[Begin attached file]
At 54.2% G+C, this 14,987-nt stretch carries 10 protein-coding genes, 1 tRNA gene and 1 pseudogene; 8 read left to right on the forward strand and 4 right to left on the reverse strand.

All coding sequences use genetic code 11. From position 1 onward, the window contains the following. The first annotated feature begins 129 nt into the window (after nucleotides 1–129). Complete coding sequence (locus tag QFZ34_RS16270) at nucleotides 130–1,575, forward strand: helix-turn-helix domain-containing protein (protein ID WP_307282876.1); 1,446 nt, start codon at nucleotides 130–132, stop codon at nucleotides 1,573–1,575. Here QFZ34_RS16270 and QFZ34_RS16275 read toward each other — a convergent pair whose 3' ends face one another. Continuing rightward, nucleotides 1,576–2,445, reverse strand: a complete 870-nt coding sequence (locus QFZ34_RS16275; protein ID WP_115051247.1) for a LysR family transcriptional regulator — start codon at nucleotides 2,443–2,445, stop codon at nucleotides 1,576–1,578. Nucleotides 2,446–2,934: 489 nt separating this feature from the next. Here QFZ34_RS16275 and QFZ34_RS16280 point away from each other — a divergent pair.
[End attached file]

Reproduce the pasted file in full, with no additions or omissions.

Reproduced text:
At 54.2% G+C, this 14,987-nt stretch carries 10 protein-coding genes, 1 tRNA gene and 1 pseudogene; 8 read left to right on the forward strand and 4 right to left on the reverse strand.

All coding sequences use genetic code 11. From position 1 onward, the window contains the following. The first annotated feature begins 129 nt into the window (after nucleotides 1–129). Complete coding sequence (locus tag QFZ34_RS16270) at nucleotides 130–1,575, forward strand: helix-turn-helix domain-containing protein (protein ID WP_307282876.1); 1,446 nt, start codon at nucleotides 130–132, stop codon at nucleotides 1,573–1,575. Here QFZ34_RS16270 and QFZ34_RS16275 read toward each other — a convergent pair whose 3' ends face one another. Continuing rightward, nucleotides 1,576–2,445, reverse strand: a complete 870-nt coding sequence (locus QFZ34_RS16275; protein ID WP_115051247.1) for a LysR family transcriptional regulator — start codon at nucleotides 2,443–2,445, stop codon at nucleotides 1,576–1,578. Nucleotides 2,446–2,934: 489 nt separating this feature from the next. Here QFZ34_RS16275 and QFZ34_RS16280 point away from each other — a divergent pair.